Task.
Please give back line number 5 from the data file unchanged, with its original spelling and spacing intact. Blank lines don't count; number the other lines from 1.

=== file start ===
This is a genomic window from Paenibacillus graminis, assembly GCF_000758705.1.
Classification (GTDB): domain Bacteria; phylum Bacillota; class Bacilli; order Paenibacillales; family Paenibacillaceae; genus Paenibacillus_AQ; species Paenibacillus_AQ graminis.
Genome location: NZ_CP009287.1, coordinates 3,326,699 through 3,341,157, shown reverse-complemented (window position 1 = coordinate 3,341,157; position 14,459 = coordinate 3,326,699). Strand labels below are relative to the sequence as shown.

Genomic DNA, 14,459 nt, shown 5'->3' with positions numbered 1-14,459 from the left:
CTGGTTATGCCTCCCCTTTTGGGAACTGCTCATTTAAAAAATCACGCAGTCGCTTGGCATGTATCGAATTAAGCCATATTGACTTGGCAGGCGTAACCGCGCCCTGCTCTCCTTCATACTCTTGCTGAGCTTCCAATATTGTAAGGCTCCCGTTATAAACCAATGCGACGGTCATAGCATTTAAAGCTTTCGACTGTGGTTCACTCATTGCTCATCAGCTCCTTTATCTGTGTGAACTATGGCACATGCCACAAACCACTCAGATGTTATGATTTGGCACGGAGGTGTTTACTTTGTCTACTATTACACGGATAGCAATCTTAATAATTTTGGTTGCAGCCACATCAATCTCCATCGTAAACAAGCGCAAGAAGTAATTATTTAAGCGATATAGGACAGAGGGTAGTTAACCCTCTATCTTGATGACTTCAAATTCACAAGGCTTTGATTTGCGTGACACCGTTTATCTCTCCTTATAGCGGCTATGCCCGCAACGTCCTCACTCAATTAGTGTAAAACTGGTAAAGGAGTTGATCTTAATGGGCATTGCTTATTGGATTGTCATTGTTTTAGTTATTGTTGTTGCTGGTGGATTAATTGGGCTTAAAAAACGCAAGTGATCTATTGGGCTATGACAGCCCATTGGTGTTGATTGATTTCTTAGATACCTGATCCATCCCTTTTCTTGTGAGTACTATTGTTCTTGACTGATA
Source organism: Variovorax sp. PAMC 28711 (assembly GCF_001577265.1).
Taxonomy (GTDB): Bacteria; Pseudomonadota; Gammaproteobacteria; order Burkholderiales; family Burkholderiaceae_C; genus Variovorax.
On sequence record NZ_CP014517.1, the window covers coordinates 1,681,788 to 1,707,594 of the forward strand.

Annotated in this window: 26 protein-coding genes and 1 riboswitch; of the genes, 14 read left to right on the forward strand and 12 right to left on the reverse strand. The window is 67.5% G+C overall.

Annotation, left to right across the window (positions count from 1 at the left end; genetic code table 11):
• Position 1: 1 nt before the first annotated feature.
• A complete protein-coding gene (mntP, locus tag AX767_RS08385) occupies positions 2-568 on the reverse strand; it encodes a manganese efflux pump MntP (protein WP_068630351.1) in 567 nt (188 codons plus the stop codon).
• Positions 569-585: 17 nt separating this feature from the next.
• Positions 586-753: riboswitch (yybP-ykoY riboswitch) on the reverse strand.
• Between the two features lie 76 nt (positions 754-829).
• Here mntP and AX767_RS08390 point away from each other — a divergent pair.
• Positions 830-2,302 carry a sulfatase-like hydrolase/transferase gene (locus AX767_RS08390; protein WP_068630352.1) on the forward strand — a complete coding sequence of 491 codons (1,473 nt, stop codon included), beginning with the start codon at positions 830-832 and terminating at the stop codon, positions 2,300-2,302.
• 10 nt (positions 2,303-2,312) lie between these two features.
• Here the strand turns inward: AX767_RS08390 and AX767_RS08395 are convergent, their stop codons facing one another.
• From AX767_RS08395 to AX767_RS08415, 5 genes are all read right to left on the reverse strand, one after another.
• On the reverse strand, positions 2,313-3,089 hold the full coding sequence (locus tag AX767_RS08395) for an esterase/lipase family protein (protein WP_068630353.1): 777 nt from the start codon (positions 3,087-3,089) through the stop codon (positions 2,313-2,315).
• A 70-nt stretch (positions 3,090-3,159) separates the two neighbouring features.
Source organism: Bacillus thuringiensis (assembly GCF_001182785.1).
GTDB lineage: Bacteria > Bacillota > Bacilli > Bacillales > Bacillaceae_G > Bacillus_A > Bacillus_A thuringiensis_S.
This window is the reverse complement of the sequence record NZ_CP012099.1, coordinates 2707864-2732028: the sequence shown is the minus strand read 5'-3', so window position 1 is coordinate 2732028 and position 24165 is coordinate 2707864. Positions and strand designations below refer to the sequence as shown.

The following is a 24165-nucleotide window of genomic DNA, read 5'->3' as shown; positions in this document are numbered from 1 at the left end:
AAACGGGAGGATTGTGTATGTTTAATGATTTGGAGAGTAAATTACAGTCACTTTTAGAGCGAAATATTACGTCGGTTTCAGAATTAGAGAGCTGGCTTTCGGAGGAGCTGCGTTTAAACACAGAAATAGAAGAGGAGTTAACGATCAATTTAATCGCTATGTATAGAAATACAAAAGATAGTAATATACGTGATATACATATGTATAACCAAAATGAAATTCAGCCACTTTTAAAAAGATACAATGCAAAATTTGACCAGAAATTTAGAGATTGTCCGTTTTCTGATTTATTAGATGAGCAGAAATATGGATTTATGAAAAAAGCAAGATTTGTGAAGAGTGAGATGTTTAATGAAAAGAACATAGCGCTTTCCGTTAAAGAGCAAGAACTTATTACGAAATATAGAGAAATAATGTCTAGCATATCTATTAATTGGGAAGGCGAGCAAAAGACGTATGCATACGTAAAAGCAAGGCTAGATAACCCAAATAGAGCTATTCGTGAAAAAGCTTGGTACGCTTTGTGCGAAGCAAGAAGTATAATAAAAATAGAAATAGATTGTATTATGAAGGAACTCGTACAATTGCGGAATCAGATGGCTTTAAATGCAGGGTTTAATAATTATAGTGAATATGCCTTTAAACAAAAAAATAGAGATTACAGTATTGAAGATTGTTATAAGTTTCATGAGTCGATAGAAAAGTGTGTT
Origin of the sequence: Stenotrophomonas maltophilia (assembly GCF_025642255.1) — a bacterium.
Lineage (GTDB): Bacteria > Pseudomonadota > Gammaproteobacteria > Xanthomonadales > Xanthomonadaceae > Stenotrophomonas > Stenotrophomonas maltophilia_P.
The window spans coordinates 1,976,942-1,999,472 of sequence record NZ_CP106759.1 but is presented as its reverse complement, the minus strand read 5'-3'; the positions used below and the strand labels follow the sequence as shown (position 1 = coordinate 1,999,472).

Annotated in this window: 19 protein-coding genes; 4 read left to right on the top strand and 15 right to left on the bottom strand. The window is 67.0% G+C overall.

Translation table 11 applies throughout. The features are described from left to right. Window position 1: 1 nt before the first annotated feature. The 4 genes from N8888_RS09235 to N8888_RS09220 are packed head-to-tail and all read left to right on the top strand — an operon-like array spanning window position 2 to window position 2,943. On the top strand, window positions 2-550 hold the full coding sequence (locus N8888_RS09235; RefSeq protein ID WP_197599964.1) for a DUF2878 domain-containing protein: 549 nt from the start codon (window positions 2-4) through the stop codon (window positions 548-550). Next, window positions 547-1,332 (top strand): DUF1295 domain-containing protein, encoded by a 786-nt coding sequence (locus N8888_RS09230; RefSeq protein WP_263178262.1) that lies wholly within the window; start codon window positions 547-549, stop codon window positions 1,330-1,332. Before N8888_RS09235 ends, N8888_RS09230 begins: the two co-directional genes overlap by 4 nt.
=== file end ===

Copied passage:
CTGGTTATGCCTCCCCTTTTGGGAACTGCTCATTTAAAAAATCACGCAGTCGCTTGGCATGTATCGAATTAAGCCATATTGACTTGGCAGGCGTAACCGCGCCCTGCTCTCCTTCATACTCTTGCTGAGCTTCCAATATTGTAAGGCTCCCGTTATAAACCAATGCGACGGTCATAGCATTTAAAGCTTTCGACTGTGGTTCACTCATTGCTCATCAGCTCCTTTATCTGTGTGAACTATGGCACATGCCACAAACCACTCAGATGTTATGATTTGGCACGGAGGTGTTTACTTTGTCTACTATTACACGGATAGCAATCTTAATAATTTTGGTTGCAGCCACATCAATCTCCATCGTAAACAAGCGCAAGAAGTAATTATTTAAGCGATATAGGACAGAGGGTAGTTAACCCTCTATCTTGATGACTTCAAATTCACAAGGCTTTGATTTGCGTGACACCGTTTATCTCTCCTTATAGCGGCTATGCCCGCAACGTCCTCACTCAATTAGTGTAAAACTGGTAAAGGAGTTGATCTTAATGGGCATTGCTTATTGGATTGTCATTGTTTTAGTTATTGTTGTTGCTGGTGGATTAATTGGGCTTAAAAAACGCAAGTGATCTATTGGGCTATGACAGCCCATTGGTGTTGATTGATTTCTTAGATACCTGATCCATCCCTTTTCTTGTGAGTACTATTGTTCTTGACTGATA